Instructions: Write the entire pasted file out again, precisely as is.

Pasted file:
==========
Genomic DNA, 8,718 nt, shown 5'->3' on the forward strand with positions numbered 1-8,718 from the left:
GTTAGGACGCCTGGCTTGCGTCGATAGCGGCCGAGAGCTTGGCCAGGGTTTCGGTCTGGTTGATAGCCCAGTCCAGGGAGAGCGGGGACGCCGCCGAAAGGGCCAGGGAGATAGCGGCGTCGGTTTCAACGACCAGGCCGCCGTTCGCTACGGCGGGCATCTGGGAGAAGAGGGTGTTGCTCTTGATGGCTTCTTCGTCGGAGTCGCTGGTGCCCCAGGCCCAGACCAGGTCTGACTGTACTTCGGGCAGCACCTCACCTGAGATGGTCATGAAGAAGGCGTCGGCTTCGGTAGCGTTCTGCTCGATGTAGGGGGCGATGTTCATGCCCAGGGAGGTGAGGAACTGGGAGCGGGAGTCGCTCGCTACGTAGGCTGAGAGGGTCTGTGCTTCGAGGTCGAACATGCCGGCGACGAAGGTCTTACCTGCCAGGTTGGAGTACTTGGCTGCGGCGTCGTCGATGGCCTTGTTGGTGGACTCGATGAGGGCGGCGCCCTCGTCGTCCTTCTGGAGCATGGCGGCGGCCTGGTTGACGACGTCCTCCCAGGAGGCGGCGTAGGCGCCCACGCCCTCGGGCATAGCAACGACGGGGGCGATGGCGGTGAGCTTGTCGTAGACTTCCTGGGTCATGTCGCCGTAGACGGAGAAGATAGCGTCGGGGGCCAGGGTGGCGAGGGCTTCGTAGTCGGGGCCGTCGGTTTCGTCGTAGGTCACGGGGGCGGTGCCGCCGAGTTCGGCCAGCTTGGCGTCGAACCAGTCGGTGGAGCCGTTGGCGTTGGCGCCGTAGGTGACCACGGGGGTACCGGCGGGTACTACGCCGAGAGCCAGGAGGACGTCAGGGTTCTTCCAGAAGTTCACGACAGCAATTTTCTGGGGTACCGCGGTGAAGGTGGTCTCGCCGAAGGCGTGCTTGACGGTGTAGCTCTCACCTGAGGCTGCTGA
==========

Genomic DNA, 8,718 nt, shown 5'->3' on the forward strand with positions numbered 1-8,718 from the left:
GTTAGGACGCCTGGCTTGCGTCGATAGCGGCCGAGAGCTTGGCCAGGGTTTCGGTCTGGTTGATAGCCCAGTCCAGGGAGAGCGGGGACGCCGCCGAAAGGGCCAGGGAGATAGCGGCGTCGGTTTCAACGACCAGGCCGCCGTTCGCTACGGCGGGCATCTGGGAGAAGAGGGTGTTGCTCTTGATGGCTTCTTCGTCGGAGTCGCTGGTGCCCCAGGCCCAGACCAGGTCTGACTGTACTTCGGGCAGCACCTCACCTGAGATGGTCATGAAGAAGGCGTCGGCTTCGGTAGCGTTCTGCTCGATGTAGGGGGCGATGTTCATGCCCAGGGAGGTGAGGAACTGGGAGCGGGAGTCGCTCGCTACGTAGGCTGAGAGGGTCTGTGCTTCGAGGTCGAACATGCCGGCGACGAAGGTCTTACCTGCCAGGTTGGAGTACTTGGCTGCGGCGTCGTCGATGGCCTTGTTGGTGGACTCGATGAGGGCGGCGCCCTCGTCGTCCTTCTGGAGCATGGCGGCGGCCTGGTTGACGACGTCCTCCCAGGAGGCGGCGTAGGCGCCCACGCCCTCGGGCATAGCAACGACGGGGGCGATGGCGGTGAGCTTGTCGTAGACTTCCTGGGTCATGTCGCCGTAGACGGAGAAGATAGCGTCGGGGGCCAGGGTGGCGAGGGCTTCGTAGTCGGGGCCGTCGGTTTCGTCGTAGGTCACGGGGGCGGTGCCGCCGAGTTCGGCCAGCTTGGCGTCGAACCAGTCGGTGGAGCCGTTGGCGTTGGCGCCGTAGGTGACCACGGGGGTACCGGCGGGTACTACGCCGAGAGCCAGGAGGACGTCAGGGTTCTTCCAGAAGTTCACGACAGCAATTTTCTGGGGTACCGCGGTGAAGGTGGTCTCGCCGAAGGCGTGCTTGACGGTGTAGCTCTCACCTGAGGCTGCTGA